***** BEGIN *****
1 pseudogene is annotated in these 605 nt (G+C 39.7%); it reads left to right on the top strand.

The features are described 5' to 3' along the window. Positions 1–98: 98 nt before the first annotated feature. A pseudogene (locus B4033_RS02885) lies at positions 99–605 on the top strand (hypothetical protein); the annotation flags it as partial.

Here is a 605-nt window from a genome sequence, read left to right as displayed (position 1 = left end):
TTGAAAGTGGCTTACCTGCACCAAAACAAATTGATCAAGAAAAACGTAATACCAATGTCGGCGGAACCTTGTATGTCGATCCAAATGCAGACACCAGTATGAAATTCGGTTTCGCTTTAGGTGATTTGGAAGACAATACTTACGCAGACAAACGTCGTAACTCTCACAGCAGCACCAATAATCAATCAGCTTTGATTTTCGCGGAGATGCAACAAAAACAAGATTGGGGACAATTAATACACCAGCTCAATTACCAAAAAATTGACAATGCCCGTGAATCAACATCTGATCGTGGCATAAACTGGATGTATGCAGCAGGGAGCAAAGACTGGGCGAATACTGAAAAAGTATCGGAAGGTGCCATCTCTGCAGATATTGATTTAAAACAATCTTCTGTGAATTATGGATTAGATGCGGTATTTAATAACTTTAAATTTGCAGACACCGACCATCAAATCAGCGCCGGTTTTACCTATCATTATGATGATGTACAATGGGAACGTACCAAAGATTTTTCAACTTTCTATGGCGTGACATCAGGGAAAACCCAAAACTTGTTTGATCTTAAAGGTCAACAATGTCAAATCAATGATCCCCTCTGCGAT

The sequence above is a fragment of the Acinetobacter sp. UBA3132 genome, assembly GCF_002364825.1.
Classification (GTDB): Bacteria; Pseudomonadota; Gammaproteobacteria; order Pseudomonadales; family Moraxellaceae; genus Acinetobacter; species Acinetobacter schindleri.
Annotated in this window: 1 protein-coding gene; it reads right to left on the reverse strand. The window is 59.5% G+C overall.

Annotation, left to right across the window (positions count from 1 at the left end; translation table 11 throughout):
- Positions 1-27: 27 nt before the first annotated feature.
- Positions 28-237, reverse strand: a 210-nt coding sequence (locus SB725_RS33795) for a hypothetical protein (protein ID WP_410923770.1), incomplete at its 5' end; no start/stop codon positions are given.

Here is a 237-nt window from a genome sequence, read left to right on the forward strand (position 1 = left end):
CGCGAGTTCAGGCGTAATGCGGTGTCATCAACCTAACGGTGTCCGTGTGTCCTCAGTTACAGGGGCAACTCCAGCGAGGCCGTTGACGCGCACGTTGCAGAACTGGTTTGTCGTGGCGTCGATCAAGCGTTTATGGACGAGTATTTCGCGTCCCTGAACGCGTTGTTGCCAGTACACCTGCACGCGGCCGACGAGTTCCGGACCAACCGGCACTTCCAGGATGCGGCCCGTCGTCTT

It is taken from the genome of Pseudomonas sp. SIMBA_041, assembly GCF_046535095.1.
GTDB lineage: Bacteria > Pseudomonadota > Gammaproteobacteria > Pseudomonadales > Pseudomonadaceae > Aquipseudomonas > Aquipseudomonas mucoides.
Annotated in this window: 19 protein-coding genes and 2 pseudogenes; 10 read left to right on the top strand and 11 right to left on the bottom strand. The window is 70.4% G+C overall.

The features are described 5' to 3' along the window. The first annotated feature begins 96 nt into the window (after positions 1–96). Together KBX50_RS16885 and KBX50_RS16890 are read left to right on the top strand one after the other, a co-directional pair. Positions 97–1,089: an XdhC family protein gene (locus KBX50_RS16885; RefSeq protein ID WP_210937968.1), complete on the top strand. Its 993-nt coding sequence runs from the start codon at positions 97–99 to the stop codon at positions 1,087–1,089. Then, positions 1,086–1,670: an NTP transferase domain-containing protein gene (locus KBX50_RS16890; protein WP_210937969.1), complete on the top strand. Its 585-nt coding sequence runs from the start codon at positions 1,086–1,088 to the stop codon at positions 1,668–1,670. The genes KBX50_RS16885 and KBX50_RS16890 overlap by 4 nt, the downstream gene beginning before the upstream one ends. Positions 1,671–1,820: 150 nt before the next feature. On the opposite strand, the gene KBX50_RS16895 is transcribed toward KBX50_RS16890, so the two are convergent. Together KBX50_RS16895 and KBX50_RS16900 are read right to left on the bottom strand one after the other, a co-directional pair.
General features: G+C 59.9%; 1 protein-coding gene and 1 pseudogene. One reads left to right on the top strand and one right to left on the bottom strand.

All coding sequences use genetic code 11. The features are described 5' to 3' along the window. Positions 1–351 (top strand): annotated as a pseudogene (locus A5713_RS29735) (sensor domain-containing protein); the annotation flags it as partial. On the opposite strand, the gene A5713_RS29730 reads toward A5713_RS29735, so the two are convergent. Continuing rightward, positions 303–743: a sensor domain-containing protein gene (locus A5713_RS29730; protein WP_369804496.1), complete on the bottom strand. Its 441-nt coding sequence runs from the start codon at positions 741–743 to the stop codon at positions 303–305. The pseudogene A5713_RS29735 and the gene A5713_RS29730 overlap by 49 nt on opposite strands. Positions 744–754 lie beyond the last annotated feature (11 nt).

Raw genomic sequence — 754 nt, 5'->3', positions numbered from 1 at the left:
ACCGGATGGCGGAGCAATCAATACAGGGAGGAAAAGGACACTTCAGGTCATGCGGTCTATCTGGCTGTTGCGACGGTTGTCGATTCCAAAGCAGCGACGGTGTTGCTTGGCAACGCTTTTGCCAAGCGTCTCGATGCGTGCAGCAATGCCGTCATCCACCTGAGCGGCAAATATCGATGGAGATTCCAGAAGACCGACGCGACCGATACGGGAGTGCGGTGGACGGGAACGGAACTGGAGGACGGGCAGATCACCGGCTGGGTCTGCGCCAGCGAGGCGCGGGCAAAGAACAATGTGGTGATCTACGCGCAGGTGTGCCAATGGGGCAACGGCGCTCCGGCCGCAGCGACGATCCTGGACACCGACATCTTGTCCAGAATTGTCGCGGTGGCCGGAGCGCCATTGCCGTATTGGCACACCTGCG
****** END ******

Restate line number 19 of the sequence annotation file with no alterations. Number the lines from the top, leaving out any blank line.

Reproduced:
Raw genomic sequence — 754 nt, 5'->3', positions numbered from 1 at the left: